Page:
Although, menu changes are often the most difficult to pull off, depending on how drastic they are. Genghis Cohen has been a staple in the Los Angeles restaurant scene for almost 40 years, serving classic New York-style Chinese food and “foo foo” cocktails to Angelenos since 1983. The original owner sold the restaurant to longtime Maitre D’ Raymond Kiu, whose family ran it until 2015, when they sold it to regulars Marc Rose and Med Abrous. After a year of keeping things the same, they were able to launch a new, shortened menu (although it still has over 100 items) by removing the least popular dishes, and they began sourcing organic chicken and sustainable seafood.

Adding healthy options or dishes that cater to those with dietary restrictions is one way classic restaurants have managed to update their menus.

“We try to maintain the quality and consistency that our customers expect while evolving to meet the changing dietary concerns,” said Josh Carswell, owner of the Shed in Sante Fe, New Mexico, a decades-old institution known for serving New Mexican classics like posole, green chile burgers, and chile smothered enchiladas. “Most of our menu has evolved to be gluten-free, and we have many vegetarian options.”

The Shed

Courtesy of The Shed

Gott's Roadside, whose original location is in St. Helena, California, in Napa Valley, was an instant classic when it opened in 1999, inside an old burger joint from 1949.

"While our culture has remained the same, our menu has evolved quite a bit over the years. Our focus is on diversifying the menu to ensure there is something for everyone," says Clay Walker, president of Gott's Roadside. "While we have kept our stable of classics—burgers, fries, and shakes—we have increased our market share by offering more plant-based foods."

The next generation of owners often makes the necessary changes to bring a restaurant into the next era. At Memphis' Arcade Restaurant, in the 1950s, Speros' son made the cafe into a hip, contemporary (at the time) diner, complete with tables with boomerang designs, wood paneling, vinyl seating, and neon signage, which have stood the test of time, thanks to their retro appeal. At Ipanema, a beloved Brazilian restaurant in midtown Manhattan, the founder's two sons ushered in a new location, style, chef, and menu earlier this year after the restaurant closed during the pandemic. While they kept some classic menu items and the general motif of the restaurant, Ipanema might feel unrecognizable to some longtime patrons.

Carswell of the Shed in Santa Fe is the grandson of the founders and said, "Our food is a reflection of traditions passed down for generations and is inspired by recipes from my grandparents," but he has overseen several vital transformations. "When I became more involved thirty years ago, we only served lunch, our menu was limited, and we did not have a liquor license. Back then, most of our staff were women working while their children were at school. Now we have a larger menu, we are open for lunch and dinner, we have a full bar, and our staff is younger and more balanced."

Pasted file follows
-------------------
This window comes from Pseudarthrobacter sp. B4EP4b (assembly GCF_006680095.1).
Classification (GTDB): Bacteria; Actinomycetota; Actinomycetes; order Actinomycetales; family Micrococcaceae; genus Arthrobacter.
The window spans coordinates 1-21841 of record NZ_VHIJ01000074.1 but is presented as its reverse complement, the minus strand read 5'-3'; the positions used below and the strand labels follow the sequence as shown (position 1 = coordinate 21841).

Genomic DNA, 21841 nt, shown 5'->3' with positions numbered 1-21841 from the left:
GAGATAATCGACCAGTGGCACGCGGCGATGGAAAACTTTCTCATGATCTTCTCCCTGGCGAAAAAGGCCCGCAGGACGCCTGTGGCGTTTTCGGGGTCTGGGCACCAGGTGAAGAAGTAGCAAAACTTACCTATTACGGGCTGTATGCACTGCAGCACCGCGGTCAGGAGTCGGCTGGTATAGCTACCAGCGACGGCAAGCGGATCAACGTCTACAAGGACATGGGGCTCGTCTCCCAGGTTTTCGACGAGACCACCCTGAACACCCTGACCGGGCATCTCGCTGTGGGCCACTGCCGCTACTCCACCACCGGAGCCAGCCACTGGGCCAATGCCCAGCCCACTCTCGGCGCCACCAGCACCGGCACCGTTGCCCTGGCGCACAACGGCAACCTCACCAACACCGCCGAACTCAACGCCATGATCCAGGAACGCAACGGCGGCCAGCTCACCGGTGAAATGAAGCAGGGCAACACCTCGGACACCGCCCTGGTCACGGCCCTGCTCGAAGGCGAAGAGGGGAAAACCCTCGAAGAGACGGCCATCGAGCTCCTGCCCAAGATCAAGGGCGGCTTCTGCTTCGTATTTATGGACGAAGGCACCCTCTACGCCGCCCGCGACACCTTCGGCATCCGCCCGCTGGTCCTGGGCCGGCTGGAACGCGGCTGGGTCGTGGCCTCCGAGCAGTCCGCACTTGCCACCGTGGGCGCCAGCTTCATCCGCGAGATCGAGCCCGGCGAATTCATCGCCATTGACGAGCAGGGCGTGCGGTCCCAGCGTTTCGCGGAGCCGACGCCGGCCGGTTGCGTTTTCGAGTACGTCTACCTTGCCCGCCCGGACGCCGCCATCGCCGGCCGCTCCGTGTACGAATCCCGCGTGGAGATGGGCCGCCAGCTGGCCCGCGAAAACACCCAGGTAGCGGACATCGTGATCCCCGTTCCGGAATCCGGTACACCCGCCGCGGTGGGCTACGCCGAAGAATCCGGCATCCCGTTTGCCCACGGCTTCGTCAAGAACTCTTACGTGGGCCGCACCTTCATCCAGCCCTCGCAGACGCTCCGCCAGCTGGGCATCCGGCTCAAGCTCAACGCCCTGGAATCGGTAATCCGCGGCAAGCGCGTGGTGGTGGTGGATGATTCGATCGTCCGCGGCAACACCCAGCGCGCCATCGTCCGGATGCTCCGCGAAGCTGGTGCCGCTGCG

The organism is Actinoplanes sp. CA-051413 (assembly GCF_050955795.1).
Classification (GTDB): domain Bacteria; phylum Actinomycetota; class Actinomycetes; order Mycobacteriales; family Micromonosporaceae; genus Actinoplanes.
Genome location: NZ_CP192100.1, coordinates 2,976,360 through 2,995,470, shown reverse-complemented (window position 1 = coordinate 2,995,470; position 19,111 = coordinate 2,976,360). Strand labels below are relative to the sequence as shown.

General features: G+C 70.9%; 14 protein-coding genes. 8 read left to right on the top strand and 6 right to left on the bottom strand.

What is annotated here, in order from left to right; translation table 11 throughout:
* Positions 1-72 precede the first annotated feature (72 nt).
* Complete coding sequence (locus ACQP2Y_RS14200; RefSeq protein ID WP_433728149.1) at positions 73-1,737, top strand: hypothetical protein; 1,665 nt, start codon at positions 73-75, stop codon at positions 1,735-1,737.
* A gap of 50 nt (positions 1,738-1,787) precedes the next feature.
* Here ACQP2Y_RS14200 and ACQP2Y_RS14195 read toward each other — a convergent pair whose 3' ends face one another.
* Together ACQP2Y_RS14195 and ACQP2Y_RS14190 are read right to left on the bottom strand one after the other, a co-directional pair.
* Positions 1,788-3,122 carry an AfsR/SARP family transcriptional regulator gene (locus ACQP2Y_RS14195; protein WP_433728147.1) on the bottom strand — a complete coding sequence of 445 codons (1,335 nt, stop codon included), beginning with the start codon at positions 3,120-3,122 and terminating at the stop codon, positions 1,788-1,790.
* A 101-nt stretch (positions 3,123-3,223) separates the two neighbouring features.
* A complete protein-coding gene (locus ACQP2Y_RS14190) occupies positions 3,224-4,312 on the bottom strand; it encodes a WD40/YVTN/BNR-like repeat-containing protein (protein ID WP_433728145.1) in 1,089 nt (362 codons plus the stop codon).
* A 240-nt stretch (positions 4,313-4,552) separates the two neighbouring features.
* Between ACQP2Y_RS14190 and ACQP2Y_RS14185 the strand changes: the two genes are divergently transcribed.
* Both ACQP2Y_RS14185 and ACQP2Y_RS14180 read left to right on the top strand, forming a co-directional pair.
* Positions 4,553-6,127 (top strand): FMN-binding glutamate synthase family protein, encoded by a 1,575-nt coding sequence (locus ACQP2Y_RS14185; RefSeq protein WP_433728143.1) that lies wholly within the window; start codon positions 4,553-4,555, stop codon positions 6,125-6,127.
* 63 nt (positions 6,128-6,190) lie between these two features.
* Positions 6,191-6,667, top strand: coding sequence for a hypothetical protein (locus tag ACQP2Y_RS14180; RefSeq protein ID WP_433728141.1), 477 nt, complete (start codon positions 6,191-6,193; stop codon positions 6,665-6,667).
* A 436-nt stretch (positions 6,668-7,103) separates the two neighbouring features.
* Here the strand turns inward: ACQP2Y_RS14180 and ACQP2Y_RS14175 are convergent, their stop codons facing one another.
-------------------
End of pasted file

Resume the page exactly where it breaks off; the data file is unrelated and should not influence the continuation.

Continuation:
Christina "Christy" Vega understands firsthand the unique pressure and honor of taking the reins of a family restaurant that's a landmark. Casa Vega is a Los Angeles institution awarded the 2022 James Beard Classic Award. The restaurant has been going strong for over 65 years (it grew out of an earlier iteration called Café Caliente dating to the 1930s), and it has always been in the Vega family. Rafael "Ray" Vega, the founder of Casa Vega and Christy's father, passed away in January 2021 from COVID-19.

Casa Vega 60 Years
Jim Steinfeldt / Getty Images

Today, the Vega family keeps his legacy alive with Christy at the helm. She had worked side-by-side with her father for more than 15 years and has been spearheading operations for nearly 25 years. She has modernized operations and menu options, expanded the restaurant's original footprint, and become a pillar in the Los Angeles restaurant community, championing the nonprofit No Us Without You, which helps provide food security for immigrants in the hospitality industry.

The truth is, though, most classic restaurants don't get rewarded very often. There are numerous magazine issues and website homepages devoted to the best new chefs and hottest new restaurants. But longtime establishments are never included in these.

"There are thousands of restaurants in our country who have weathered recessions, inflation, natural disasters, and so much more, without any acknowledgment," said Harris. "America's Classic is a James Beard Awards category because these restaurants are the foundation and inspiration for other restaurant owners to bear witness and to model for the longevity of their business and the restaurant community at large."